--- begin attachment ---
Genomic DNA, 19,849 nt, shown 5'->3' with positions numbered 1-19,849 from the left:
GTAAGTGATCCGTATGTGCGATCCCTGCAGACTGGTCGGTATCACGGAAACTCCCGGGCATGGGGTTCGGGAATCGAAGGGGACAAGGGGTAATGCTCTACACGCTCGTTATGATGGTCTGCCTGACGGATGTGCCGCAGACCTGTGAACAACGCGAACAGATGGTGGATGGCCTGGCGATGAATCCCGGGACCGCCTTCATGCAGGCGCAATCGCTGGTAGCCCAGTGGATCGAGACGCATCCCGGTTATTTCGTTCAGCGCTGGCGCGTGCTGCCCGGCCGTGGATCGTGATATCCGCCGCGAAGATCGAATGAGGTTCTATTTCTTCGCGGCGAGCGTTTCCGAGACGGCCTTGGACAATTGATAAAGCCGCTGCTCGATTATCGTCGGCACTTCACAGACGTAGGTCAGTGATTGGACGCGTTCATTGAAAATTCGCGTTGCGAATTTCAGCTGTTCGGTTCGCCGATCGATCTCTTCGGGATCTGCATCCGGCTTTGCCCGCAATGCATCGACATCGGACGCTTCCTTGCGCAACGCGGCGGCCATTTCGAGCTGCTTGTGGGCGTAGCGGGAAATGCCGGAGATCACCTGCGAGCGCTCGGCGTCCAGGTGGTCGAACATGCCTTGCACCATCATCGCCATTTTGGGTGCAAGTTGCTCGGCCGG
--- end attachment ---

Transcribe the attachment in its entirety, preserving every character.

Genomic DNA, 19,849 nt, shown 5'->3' with positions numbered 1-19,849 from the left:
GTAAGTGATCCGTATGTGCGATCCCTGCAGACTGGTCGGTATCACGGAAACTCCCGGGCATGGGGTTCGGGAATCGAAGGGGACAAGGGGTAATGCTCTACACGCTCGTTATGATGGTCTGCCTGACGGATGTGCCGCAGACCTGTGAACAACGCGAACAGATGGTGGATGGCCTGGCGATGAATCCCGGGACCGCCTTCATGCAGGCGCAATCGCTGGTAGCCCAGTGGATCGAGACGCATCCCGGTTATTTCGTTCAGCGCTGGCGCGTGCTGCCCGGCCGTGGATCGTGATATCCGCCGCGAAGATCGAATGAGGTTCTATTTCTTCGCGGCGAGCGTTTCCGAGACGGCCTTGGACAATTGATAAAGCCGCTGCTCGATTATCGTCGGCACTTCACAGACGTAGGTCAGTGATTGGACGCGTTCATTGAAAATTCGCGTTGCGAATTTCAGCTGTTCGGTTCGCCGATCGATCTCTTCGGGATCTGCATCCGGCTTTGCCCGCAATGCATCGACATCGGACGCTTCCTTGCGCAACGCGGCGGCCATTTCGAGCTGCTTGTGGGCGTAGCGGGAAATGCCGGAGATCACCTGCGAGCGCTCGGCGTCCAGGTGGTCGAACATGCCTTGCACCATCATCGCCATTTTGGGTGCAAGTTGCTCGGCCGG